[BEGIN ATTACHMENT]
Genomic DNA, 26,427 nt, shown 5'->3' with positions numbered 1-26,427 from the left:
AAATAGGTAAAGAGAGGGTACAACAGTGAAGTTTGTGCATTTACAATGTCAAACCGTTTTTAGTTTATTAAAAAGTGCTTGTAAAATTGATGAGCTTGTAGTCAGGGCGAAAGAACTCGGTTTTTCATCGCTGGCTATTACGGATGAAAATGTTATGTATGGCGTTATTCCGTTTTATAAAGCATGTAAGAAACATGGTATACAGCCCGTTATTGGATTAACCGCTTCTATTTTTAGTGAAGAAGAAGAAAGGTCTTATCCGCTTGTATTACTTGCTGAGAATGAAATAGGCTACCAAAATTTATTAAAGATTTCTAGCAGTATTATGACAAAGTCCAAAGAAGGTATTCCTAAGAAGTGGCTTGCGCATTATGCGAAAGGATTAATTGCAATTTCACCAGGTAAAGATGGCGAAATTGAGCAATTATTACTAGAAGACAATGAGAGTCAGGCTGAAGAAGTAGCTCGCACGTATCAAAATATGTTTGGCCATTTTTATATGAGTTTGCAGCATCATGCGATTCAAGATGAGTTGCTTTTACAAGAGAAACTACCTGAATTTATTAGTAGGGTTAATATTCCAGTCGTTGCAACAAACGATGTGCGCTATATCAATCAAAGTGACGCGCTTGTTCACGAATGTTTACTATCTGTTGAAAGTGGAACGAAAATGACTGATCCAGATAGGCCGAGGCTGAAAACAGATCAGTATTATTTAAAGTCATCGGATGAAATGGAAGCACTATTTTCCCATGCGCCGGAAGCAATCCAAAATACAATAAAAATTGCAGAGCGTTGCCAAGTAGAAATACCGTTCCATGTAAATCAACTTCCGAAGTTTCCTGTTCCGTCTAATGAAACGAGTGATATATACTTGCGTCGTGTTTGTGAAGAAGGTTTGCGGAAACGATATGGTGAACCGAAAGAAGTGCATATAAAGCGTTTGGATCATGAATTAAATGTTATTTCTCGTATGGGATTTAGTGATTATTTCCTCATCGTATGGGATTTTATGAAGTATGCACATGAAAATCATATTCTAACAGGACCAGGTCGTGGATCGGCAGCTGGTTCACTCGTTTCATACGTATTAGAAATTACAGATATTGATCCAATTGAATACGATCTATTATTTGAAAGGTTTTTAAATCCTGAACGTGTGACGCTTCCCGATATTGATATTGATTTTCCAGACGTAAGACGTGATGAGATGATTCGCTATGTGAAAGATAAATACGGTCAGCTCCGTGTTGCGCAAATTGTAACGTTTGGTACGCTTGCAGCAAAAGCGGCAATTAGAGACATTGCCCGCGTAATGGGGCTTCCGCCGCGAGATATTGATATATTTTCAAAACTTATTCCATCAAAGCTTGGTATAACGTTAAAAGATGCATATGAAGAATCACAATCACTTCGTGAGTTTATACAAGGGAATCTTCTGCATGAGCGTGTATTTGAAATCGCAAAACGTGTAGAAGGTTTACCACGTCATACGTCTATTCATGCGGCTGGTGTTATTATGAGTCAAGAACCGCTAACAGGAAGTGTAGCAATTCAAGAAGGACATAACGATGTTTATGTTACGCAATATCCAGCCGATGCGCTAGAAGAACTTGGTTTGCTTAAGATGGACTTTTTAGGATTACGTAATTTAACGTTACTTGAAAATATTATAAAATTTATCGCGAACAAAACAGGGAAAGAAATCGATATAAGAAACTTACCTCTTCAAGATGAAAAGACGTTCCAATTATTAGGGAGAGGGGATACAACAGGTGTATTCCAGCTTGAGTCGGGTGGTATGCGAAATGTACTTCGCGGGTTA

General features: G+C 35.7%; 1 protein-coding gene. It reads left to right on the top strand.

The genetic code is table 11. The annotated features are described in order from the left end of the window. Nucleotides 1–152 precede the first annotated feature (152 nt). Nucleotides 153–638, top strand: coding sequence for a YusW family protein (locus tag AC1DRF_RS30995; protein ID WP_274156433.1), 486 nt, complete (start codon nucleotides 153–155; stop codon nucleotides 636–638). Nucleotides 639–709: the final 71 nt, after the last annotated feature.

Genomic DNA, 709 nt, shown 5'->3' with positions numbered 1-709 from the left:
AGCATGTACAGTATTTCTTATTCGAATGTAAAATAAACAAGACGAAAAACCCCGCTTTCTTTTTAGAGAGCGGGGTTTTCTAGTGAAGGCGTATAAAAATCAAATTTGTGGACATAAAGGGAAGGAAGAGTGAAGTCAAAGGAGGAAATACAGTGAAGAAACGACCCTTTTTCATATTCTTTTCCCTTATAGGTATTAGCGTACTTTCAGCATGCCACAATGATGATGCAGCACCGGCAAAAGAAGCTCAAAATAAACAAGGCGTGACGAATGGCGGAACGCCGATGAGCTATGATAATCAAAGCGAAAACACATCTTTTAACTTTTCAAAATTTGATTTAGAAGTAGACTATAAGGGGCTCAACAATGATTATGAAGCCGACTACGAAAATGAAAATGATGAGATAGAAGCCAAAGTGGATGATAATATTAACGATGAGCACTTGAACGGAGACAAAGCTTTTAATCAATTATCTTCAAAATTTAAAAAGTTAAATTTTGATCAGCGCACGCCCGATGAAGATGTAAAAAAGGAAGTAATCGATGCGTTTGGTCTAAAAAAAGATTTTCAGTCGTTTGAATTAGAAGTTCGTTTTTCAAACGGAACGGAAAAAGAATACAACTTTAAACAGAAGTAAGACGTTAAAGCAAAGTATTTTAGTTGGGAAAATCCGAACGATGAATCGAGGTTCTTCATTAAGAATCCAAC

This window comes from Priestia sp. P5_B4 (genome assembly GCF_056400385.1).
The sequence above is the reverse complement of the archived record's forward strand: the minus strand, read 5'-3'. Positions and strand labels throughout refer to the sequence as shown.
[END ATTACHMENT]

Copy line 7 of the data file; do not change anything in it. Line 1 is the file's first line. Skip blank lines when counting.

This window comes from Priestia sp. P5_B4 (genome assembly GCF_056400385.1).